Topeka An official with the state's social services agency on Monday reported improvement in Kansas' child welfare system, but some legislators are worried that more problems could be in store.
Joyce Allegrucci, assistant secretary of children and family policy for the Department of Social and Rehabilitation Services, pointed to what she saw as encouraging results from a new report on the state's child welfare system.
That report, which covers the first six months of this year, shows that 1,581 children left the foster care system, compared with the 1,575 entering it.
It was the first time the number of children leaving exceeded the number entering since a Virginia-based firm began monitoring the system in 1998.
"We're working very hard to make sure that trend holds," Allegrucci told the Legislative Post Audit Committee.
Last month the committee ordered an audit of the state's adoption and foster care system, which is expected to be released in January.
Though Allegrucci saw good news in the evaluation, the report also showed it took longer to find adoptive homes for children, and that parents and children were not as satisfied with the system as they were a year ago.
Also, some lawmakers expressed skepticism about Allegrucci's positive testimony.
Rep. Ed McKechnie said there aren't adequate safeguards to ensure that service providers pay subcontractors.
In 1996, SRS turned over foster care and adoption services to private, nonprofit groups.
The child welfare system drew increased attention after legislators learned in July that Lutheran Social Service, which provides some adoption services, was in financial trouble.
"I'm afraid that we're on the continual verge of that happening again," said McKechnie, D-Pittsburg.
Sen. Pat Ranson, R-Wichita, said she was worried there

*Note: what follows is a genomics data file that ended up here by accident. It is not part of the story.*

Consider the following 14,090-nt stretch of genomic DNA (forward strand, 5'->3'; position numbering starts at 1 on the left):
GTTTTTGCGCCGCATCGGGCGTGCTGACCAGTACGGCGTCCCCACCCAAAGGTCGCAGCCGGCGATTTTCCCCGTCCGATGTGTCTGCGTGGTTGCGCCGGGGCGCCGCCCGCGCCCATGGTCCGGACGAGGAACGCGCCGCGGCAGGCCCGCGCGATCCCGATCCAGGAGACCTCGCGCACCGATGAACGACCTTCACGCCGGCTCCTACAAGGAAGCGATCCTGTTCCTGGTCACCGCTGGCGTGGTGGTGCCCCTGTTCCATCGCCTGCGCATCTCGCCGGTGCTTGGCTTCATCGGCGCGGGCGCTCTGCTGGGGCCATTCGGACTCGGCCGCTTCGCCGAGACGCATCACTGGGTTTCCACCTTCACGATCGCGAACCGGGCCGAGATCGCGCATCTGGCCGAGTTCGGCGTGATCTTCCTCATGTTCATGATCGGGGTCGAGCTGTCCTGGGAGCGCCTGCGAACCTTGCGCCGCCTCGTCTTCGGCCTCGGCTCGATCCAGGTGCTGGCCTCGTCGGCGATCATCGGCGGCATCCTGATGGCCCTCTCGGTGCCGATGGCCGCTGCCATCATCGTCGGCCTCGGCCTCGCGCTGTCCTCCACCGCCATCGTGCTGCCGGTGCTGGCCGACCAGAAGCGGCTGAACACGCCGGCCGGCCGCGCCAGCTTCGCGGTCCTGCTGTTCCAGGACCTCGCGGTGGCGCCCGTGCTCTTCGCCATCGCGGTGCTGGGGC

wasn't a sufficient mechanism to monitor adoption and foster care providers. "This is where we fail constantly," she said.
Allegrucci replied that SRS now has people with financial expertise reviewing the books and ensuring that subcontractors are paid within 60 days.
The report reviewed Monday was compiled by James Bell Associates. A lawsuit settled by SRS in 1993 led to regular state audits and external evaluations of the foster care program.
Allegrucci told the committee that the parties in the lawsuit agreed Friday to lower compliance requirements, which means fewer providers will be subject to monitoring.
"This will probably be the biggest morale-booster we've had in the field for several months," she said.
The child welfare report, completed earlier this month, said 32 percent of foster children were placed in adoptive homes within six months, and 51 percent placed within a year.
Both figures are new lows, and well below SRS standards of 55 percent for six months and 70 percent for a year.
The percentage of parents and children satisfied with the system dropped from 91 percent during the first half of 1999 to 79 percent a year later.